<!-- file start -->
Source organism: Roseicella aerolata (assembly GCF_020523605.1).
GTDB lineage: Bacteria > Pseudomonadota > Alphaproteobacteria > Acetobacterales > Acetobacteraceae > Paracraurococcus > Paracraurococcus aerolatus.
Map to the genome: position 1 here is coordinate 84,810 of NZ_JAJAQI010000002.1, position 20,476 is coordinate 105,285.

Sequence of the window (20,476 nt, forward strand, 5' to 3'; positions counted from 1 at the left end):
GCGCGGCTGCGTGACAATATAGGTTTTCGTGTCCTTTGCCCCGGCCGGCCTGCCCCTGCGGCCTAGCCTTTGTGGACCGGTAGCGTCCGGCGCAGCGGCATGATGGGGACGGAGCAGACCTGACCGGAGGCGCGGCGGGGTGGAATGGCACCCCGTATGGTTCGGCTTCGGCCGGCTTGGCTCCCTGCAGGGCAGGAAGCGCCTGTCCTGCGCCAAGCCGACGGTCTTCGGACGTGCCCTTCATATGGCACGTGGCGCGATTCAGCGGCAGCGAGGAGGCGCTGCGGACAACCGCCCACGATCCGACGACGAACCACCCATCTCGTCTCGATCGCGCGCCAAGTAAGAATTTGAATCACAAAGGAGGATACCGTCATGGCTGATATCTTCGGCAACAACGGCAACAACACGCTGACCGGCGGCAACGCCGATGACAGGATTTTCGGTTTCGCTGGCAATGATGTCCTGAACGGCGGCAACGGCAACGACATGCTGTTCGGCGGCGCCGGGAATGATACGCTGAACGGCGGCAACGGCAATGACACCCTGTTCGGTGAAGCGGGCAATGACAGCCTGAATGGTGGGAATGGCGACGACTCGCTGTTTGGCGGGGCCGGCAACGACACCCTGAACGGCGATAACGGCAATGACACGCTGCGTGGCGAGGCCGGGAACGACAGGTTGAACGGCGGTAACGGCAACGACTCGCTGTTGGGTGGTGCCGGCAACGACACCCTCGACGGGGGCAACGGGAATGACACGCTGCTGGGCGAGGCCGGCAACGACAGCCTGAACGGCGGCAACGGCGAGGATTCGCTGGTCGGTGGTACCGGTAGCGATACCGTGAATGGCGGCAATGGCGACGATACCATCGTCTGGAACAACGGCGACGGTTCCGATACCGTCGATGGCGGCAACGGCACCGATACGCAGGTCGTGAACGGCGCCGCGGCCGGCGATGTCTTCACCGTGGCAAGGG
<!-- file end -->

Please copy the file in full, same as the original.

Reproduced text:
Source organism: Roseicella aerolata (assembly GCF_020523605.1).
GTDB lineage: Bacteria > Pseudomonadota > Alphaproteobacteria > Acetobacterales > Acetobacteraceae > Paracraurococcus > Paracraurococcus aerolatus.
Map to the genome: position 1 here is coordinate 84,810 of NZ_JAJAQI010000002.1, position 20,476 is coordinate 105,285.

Sequence of the window (20,476 nt, forward strand, 5' to 3'; positions counted from 1 at the left end):
GCGCGGCTGCGTGACAATATAGGTTTTCGTGTCCTTTGCCCCGGCCGGCCTGCCCCTGCGGCCTAGCCTTTGTGGACCGGTAGCGTCCGGCGCAGCGGCATGATGGGGACGGAGCAGACCTGACCGGAGGCGCGGCGGGGTGGAATGGCACCCCGTATGGTTCGGCTTCGGCCGGCTTGGCTCCCTGCAGGGCAGGAAGCGCCTGTCCTGCGCCAAGCCGACGGTCTTCGGACGTGCCCTTCATATGGCACGTGGCGCGATTCAGCGGCAGCGAGGAGGCGCTGCGGACAACCGCCCACGATCCGACGACGAACCACCCATCTCGTCTCGATCGCGCGCCAAGTAAGAATTTGAATCACAAAGGAGGATACCGTCATGGCTGATATCTTCGGCAACAACGGCAACAACACGCTGACCGGCGGCAACGCCGATGACAGGATTTTCGGTTTCGCTGGCAATGATGTCCTGAACGGCGGCAACGGCAACGACATGCTGTTCGGCGGCGCCGGGAATGATACGCTGAACGGCGGCAACGGCAATGACACCCTGTTCGGTGAAGCGGGCAATGACAGCCTGAATGGTGGGAATGGCGACGACTCGCTGTTTGGCGGGGCCGGCAACGACACCCTGAACGGCGATAACGGCAATGACACGCTGCGTGGCGAGGCCGGGAACGACAGGTTGAACGGCGGTAACGGCAACGACTCGCTGTTGGGTGGTGCCGGCAACGACACCCTCGACGGGGGCAACGGGAATGACACGCTGCTGGGCGAGGCCGGCAACGACAGCCTGAACGGCGGCAACGGCGAGGATTCGCTGGTCGGTGGTACCGGTAGCGATACCGTGAATGGCGGCAATGGCGACGATACCATCGTCTGGAACAACGGCGACGGTTCCGATACCGTCGATGGCGGCAACGGCACCGATACGCAGGTCGTGAACGGCGCCGCGGCCGGCGATGTCTTCACCGTGGCAAGGG